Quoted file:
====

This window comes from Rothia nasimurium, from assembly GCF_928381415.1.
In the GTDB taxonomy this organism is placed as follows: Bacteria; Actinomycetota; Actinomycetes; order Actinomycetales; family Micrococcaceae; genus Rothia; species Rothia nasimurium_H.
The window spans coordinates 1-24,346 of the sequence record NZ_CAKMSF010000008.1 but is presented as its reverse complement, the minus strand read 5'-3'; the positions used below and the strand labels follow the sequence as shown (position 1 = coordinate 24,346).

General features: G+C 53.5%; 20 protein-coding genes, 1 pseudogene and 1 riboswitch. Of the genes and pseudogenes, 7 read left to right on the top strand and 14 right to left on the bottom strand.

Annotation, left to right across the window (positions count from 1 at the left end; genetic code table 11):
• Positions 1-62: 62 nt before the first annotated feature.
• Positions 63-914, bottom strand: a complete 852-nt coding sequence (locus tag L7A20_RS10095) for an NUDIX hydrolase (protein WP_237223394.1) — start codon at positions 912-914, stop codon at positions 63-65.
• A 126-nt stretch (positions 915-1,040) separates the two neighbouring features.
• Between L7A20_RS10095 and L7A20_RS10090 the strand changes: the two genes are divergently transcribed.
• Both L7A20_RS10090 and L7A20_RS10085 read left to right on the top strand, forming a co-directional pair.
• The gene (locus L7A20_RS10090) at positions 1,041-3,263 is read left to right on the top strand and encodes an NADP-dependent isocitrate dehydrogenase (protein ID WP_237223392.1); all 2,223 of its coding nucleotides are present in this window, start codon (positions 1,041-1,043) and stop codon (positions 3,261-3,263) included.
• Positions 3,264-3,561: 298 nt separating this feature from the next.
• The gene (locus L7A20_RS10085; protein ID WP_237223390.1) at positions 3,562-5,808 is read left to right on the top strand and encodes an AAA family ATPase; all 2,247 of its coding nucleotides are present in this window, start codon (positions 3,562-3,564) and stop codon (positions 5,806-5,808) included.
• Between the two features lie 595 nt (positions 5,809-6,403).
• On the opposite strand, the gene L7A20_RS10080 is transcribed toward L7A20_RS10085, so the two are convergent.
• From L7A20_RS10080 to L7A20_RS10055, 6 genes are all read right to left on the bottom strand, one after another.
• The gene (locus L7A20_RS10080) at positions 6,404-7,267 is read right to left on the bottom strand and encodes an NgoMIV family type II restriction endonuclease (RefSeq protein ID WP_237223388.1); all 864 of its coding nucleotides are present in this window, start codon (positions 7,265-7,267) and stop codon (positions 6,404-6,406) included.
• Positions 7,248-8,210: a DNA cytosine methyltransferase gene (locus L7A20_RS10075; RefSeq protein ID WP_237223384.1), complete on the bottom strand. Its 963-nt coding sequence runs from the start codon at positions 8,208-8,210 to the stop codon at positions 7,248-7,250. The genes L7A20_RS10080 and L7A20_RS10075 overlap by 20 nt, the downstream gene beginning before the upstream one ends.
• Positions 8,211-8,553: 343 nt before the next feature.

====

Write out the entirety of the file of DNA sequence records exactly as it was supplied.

This window comes from Rothia nasimurium, from assembly GCF_928381415.1.
In the GTDB taxonomy this organism is placed as follows: Bacteria; Actinomycetota; Actinomycetes; order Actinomycetales; family Micrococcaceae; genus Rothia; species Rothia nasimurium_H.
The window spans coordinates 1-24,346 of the sequence record NZ_CAKMSF010000008.1 but is presented as its reverse complement, the minus strand read 5'-3'; the positions used below and the strand labels follow the sequence as shown (position 1 = coordinate 24,346).

General features: G+C 53.5%; 20 protein-coding genes, 1 pseudogene and 1 riboswitch. Of the genes and pseudogenes, 7 read left to right on the top strand and 14 right to left on the bottom strand.

Annotation, left to right across the window (positions count from 1 at the left end; genetic code table 11):
• Positions 1-62: 62 nt before the first annotated feature.
• Positions 63-914, bottom strand: a complete 852-nt coding sequence (locus tag L7A20_RS10095) for an NUDIX hydrolase (protein WP_237223394.1) — start codon at positions 912-914, stop codon at positions 63-65.
• A 126-nt stretch (positions 915-1,040) separates the two neighbouring features.
• Between L7A20_RS10095 and L7A20_RS10090 the strand changes: the two genes are divergently transcribed.
• Both L7A20_RS10090 and L7A20_RS10085 read left to right on the top strand, forming a co-directional pair.
• The gene (locus L7A20_RS10090) at positions 1,041-3,263 is read left to right on the top strand and encodes an NADP-dependent isocitrate dehydrogenase (protein ID WP_237223392.1); all 2,223 of its coding nucleotides are present in this window, start codon (positions 1,041-1,043) and stop codon (positions 3,261-3,263) included.
• Positions 3,264-3,561: 298 nt separating this feature from the next.
• The gene (locus L7A20_RS10085; protein ID WP_237223390.1) at positions 3,562-5,808 is read left to right on the top strand and encodes an AAA family ATPase; all 2,247 of its coding nucleotides are present in this window, start codon (positions 3,562-3,564) and stop codon (positions 5,806-5,808) included.
• Between the two features lie 595 nt (positions 5,809-6,403).
• On the opposite strand, the gene L7A20_RS10080 is transcribed toward L7A20_RS10085, so the two are convergent.
• From L7A20_RS10080 to L7A20_RS10055, 6 genes are all read right to left on the bottom strand, one after another.
• The gene (locus L7A20_RS10080) at positions 6,404-7,267 is read right to left on the bottom strand and encodes an NgoMIV family type II restriction endonuclease (RefSeq protein ID WP_237223388.1); all 864 of its coding nucleotides are present in this window, start codon (positions 7,265-7,267) and stop codon (positions 6,404-6,406) included.
• Positions 7,248-8,210: a DNA cytosine methyltransferase gene (locus L7A20_RS10075; RefSeq protein ID WP_237223384.1), complete on the bottom strand. Its 963-nt coding sequence runs from the start codon at positions 8,208-8,210 to the stop codon at positions 7,248-7,250. The genes L7A20_RS10080 and L7A20_RS10075 overlap by 20 nt, the downstream gene beginning before the upstream one ends.
• Positions 8,211-8,553: 343 nt before the next feature.